10 Defensive Driving Techniques Every Driver Needs to Know

by Emma Sturgis

in Safety

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Being a good driver means more than just skillfully maneuvering a vehicle. It requires defensive driving strategies to optimize safety on the road. The following are ten defensive driving techniques that can help keep you, your passengers, and other drivers safe on the road.

Be Alert

Avoid getting behind the wheel if you are very tired or sleepy. Struggling to keep your eyes open is a sign you should not be driving. Get some shuteye or wait until you feel more awake before driving.

Don’t Multi-task

Texting, talking to passengers, applying makeup, or trying to read email are dangerous secondary tasks to attempt while driving. Stay focused on the road and don’t be sidetracked by other activities.

Maintain a Safe Following Distance

The general rule of thumb is to maintain about three seconds of time between you and the vehicle ahead passing the same object. For example, if you pass the mailbox ahead within less than three seconds after the card before you does, you are driving too close. In bad weather, the recommended time difference is six seconds.

Respect the Speed Limit

Ignore the temptation to speed up, especially in bad weather or on icy roads. It is easy to lose control on a road when you are driving over the posted limit.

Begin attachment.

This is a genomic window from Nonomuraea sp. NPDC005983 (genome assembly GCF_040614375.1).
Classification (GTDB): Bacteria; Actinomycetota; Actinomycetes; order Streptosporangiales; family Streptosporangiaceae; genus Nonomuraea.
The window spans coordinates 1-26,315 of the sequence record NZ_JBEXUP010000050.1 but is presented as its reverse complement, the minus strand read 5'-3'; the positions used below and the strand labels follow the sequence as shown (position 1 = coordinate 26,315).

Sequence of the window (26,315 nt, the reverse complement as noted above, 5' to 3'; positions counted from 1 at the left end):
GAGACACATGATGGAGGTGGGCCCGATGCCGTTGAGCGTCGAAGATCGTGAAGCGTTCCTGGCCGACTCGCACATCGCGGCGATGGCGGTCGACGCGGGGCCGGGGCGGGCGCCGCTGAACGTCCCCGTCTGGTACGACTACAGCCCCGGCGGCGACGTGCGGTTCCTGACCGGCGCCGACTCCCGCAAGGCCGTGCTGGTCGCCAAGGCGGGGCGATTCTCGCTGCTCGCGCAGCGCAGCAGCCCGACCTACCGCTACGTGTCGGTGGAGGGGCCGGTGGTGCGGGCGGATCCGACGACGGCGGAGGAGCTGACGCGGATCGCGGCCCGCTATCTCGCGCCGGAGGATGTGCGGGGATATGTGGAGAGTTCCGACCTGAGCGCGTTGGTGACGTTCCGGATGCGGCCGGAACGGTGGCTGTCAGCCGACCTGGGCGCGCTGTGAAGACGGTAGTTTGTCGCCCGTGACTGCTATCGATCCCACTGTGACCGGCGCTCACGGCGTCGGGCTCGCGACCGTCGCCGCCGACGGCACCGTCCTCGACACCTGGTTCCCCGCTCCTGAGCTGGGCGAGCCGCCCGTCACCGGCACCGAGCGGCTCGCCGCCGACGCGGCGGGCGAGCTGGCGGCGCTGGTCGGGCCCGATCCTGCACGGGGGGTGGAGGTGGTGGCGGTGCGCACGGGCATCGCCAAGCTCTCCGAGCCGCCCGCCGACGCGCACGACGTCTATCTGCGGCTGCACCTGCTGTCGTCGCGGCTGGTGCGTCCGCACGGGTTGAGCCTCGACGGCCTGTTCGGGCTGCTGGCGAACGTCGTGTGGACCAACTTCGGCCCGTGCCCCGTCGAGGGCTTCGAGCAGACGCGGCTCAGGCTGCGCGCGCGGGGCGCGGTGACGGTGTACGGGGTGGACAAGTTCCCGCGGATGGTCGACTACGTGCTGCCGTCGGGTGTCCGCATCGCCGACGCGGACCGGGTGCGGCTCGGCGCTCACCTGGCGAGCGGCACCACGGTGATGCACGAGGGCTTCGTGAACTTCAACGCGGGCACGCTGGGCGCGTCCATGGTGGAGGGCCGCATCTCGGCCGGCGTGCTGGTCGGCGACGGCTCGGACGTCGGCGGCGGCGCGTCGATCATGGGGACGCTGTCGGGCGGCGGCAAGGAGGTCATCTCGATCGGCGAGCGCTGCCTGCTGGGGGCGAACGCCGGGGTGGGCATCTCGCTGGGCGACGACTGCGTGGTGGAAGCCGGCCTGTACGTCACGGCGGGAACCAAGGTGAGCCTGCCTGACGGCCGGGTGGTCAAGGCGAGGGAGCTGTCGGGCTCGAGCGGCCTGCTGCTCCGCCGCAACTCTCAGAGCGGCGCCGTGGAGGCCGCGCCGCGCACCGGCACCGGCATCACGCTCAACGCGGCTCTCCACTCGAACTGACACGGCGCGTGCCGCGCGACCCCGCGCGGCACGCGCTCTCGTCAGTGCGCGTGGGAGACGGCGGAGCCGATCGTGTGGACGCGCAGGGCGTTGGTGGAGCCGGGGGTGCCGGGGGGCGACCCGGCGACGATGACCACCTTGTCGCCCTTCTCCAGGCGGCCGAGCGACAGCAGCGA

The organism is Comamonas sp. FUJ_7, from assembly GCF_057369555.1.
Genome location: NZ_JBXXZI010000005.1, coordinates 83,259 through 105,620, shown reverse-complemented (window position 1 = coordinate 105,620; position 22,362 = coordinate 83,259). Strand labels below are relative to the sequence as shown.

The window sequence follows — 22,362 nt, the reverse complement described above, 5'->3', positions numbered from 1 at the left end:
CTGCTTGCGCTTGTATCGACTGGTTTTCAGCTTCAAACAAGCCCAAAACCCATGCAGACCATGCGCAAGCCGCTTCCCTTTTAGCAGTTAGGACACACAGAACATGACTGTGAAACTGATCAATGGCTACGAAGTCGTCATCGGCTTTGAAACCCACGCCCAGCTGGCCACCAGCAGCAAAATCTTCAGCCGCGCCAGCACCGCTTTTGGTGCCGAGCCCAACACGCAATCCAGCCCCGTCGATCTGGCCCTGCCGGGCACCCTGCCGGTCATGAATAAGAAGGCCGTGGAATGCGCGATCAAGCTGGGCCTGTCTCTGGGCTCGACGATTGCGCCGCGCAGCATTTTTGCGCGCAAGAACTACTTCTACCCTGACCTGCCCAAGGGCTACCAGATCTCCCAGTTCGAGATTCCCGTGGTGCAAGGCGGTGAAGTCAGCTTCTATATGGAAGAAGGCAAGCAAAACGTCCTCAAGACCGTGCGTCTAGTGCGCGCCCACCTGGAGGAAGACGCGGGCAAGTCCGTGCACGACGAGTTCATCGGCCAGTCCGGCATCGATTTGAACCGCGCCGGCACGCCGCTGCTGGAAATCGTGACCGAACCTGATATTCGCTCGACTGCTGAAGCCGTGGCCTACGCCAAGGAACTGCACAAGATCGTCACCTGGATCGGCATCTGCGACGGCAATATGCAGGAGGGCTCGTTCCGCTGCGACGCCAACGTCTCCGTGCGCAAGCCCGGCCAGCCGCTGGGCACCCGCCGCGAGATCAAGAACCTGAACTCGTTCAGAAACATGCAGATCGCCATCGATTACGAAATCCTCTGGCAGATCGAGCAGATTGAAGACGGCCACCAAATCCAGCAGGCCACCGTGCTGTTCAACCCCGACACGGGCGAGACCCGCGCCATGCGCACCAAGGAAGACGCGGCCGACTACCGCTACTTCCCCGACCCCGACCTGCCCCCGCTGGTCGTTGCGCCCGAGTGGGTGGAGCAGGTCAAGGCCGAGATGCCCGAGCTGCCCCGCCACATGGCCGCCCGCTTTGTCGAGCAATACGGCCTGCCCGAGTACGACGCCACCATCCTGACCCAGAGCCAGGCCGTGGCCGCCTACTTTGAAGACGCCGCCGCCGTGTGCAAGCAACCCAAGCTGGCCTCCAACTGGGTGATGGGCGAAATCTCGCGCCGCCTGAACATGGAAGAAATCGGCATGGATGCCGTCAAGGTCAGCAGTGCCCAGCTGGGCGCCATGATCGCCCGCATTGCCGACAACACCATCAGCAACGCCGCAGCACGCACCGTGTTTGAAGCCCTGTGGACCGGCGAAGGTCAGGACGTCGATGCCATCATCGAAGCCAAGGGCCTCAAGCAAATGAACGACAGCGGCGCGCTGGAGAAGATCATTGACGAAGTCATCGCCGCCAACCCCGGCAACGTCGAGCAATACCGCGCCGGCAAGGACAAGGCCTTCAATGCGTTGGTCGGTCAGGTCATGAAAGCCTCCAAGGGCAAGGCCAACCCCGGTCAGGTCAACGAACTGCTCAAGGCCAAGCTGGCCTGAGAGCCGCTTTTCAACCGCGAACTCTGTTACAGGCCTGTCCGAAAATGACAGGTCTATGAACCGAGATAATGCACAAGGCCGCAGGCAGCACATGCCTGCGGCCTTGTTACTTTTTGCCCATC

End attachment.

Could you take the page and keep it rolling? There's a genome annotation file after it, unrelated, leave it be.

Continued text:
Wear Your Seatbelt

Seatbelts protect car drivers and passengers from most serious injuries or death in an accident. Buckle up whenever you drive to increase your protection and likelihood of surviving a crash.

Be Aware of Other Drivers

While you cannot control other drivers, you can watch what they do and stay away from those who seem to be driving erratically. Distracted and impaired drivers are everywhere, necessitating great caution at all times. A Keyser Law DUI Lawyer says one of the best ways to avoid an alcohol-related accident is to keep an eye out while on the road, watching for erratic driving and pulling over when you suspect another driver is driving while intoxicated.

Don’t Drive Impaired

Drugs or alcohol can slow reaction time and cause a driver to lose control of the vehicle. This is extremely dangerous for both the driver and others on the road. If you have had even a couple drinks, wait until you’re completely sober before getting behind the wheel or get a friend to drive you home.

Avoid Distractions

Distractions may include observing pedestrians or surroundings too intently, eating while driving, playing loud music, or anything that takes your attention off the road.

Take The Weather Into Account

In rainy or snowy weather it is a good idea to slow down and drive as recommended for road conditions. In extremely bad weather you may want to pull over and wait for the storm to pass or let a more experienced driver take the wheel.

Don’t Get Overconfident

Overconfidence can lead to carelessness. Driving with one hand, showing off, racing, or other inappropriate behavior behind the wheel can lead to dangerous situations.

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